Wei Zheng — The Boldest and Most Successful Imperial Censor of the Tang Dynasty
Wei Zheng (580 — 643), courtesy name Xuancheng, was one of the most famous imperial censors in the history of China due to his bold, straightforward, and persistent character.
However, his successful tenure as an imperial censor derived as much from the ability of the open-minded Emperor Taizong of Tang to appreciate Wei’s unique qualities as from Wei’s character itself.
A Bold Official that Impressed the Emperor
Wei was born into a poor family but was diligent, knowledgeable, and ambitious.
When he was young, China was divided into warring factions that engaged in a continuous struggle. After authoring an essay that earned the praise of one faction’s general, Wei served the general as an advisor.
With the rise of the Tang Dynasty and a united China, Wei went on to serve crown prince Li Jiancheng.
During this time, Wei proposed that the crown prince execute Li Shimin, his younger brother, and a contender for the throne.
Li Shimin struck first, killing his older brother and ascending to the throne as Emperor Taizong of Tang (or Tang Tai Zong).
Epitaph of Late Crown Prince Li Jiancheng — Xi'an Museum
Following the coup, Emperor Taizong discovered Wei’s proposal to assassinate him before he had a chance to attempt a coup.
Instead of denying the charges, Wei boldly admitted that he had proposed this solution to the crown prince and asserted that Li Shimin would have been unsuccessful in ascending to the throne if the crown prince had followed his guidance.
Wei’s fearlessness in the face of Emperor Taizong’s accusation impressed the new emperor and, as a result, he appointed Wei as his imperial censor.
Gilding Silver Box of the Tang Dynasty — Shaanxi History Museum (Photo by Dongmaiying)
Brilliant Suggestions for Politics
Wei advocated for fair and just treatment for all citizens of the realm.
According to Wei, the prosperity or chaos inherent in society is derived from the quality of the ruling class, as opposed to ordinary citizens' values, beliefs, and behavior.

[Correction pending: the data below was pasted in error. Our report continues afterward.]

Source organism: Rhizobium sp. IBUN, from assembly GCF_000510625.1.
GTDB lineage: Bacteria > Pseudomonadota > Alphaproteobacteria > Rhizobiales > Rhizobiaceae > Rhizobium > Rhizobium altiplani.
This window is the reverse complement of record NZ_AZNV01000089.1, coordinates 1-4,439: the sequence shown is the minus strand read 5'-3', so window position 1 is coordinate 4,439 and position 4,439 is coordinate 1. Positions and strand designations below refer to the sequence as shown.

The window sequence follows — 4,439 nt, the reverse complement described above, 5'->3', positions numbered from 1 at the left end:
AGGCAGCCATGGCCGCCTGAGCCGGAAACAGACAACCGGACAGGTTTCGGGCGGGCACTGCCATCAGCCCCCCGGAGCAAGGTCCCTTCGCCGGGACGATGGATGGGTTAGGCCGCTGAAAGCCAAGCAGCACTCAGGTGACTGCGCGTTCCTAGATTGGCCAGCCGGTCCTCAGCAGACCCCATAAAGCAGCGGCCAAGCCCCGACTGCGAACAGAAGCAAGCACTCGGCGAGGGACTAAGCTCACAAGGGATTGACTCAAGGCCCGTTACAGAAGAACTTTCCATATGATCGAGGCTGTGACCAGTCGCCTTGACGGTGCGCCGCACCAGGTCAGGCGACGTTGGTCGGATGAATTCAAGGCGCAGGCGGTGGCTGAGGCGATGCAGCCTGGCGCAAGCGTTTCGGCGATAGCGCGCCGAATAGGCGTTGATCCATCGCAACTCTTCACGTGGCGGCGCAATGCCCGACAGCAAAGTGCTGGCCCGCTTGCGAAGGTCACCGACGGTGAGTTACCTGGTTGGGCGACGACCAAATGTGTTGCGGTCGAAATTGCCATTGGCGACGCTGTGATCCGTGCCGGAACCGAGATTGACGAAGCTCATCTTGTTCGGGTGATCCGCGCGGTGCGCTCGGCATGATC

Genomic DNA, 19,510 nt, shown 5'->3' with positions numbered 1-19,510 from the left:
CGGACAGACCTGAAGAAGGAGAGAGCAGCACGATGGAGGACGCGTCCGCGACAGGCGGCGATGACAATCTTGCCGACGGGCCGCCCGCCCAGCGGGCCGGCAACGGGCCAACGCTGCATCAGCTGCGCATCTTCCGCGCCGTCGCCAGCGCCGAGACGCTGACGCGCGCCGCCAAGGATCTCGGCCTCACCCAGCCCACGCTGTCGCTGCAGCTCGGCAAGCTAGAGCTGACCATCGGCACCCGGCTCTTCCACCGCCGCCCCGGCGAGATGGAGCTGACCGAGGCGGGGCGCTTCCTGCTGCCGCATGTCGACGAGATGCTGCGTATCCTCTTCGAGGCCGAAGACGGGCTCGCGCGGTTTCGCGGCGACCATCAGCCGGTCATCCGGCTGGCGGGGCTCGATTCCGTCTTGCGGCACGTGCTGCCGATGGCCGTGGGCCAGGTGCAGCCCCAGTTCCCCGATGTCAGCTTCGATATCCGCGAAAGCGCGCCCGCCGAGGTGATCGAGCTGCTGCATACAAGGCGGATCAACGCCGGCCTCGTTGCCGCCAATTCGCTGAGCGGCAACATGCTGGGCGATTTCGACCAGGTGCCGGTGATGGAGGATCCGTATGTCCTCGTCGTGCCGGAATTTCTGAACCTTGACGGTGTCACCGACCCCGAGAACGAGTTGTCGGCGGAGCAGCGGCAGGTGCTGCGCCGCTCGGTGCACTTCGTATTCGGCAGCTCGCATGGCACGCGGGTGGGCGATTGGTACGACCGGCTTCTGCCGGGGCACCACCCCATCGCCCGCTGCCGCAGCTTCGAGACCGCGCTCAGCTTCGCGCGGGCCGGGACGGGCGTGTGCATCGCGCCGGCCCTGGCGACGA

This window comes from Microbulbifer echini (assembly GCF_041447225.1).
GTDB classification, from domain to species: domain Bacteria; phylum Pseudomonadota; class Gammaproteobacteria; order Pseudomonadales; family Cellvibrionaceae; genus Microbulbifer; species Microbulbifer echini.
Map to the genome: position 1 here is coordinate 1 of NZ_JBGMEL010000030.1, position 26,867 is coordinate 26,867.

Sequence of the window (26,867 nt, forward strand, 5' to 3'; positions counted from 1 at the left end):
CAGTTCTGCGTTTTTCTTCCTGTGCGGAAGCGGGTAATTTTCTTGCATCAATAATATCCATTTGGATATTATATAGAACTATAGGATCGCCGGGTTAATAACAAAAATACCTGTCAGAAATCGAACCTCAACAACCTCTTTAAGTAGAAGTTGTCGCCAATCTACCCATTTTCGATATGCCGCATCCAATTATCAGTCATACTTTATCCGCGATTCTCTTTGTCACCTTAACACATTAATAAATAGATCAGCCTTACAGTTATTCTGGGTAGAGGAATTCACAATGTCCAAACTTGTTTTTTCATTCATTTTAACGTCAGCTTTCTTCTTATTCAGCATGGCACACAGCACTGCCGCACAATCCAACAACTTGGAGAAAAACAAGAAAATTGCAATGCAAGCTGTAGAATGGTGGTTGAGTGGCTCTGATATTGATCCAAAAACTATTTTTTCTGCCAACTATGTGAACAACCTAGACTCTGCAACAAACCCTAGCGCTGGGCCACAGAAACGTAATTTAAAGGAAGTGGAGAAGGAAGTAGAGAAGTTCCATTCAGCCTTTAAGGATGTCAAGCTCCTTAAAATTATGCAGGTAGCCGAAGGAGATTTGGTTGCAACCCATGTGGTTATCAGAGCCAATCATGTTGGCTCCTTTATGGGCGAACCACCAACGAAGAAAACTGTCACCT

As such, rulers were exemplars that set the standard of conduct that guided the people's behavior.
In Wei's view, if the common people were uncultivated or unrefined, the blame lay squarely on the rulers.
Wei proposed a wide variety of political and administrative reforms designed to improve the governance of the realm.
Additionally, he served as the emperor’s confidant, pointing out how Emperor Taizong should avoid spoiling his beloved princess, tempering his longing for the queen and his desire to entertain diversions.
Wei’s influence on the emperor was significant. The emperor respected Wei’s opinion on whether he was expressing his views on national policies or family matters.
Unearthed Food (Dumplings and Desserts) and Utensils from the Tang Dynasty — National Museum of China (Photo by Kanjianji)
Excellent Official and Door God Wei Zheng
Wei was also notable for his integrity and frugality. Despite his position, he lived a Spartan life, leaving little or no valuable stuff upon his death besides his contribution to excellent essays and poems.
During Wei’s illness before his death, Emperor Taizong visited him several times. He also participated in Wei’s funeral services and wrote him a memorial epigraph, an uncommon honor in Chinese culture.
After Wei’s death, his wisdom continued to influence the emperor’s thinking. The emperor mentioned Wei often and pondered what Wei would say or do when facing the current challenge or decision.
Unearthed Copper Mirror of the Tang Dynasty — Shanxi Museum (Photo by Dongmaiying)
The combination of Wei's brilliance and Emperor Taizong's sage rule remains legendary.
Later, in some legends, Wei Zheng slaughtered an evil dragon to protect others.
Therefore, he has been represented as one of the "door gods" in China and continues to protect the rights of ordinary people even after his death, just as he did throughout his life.
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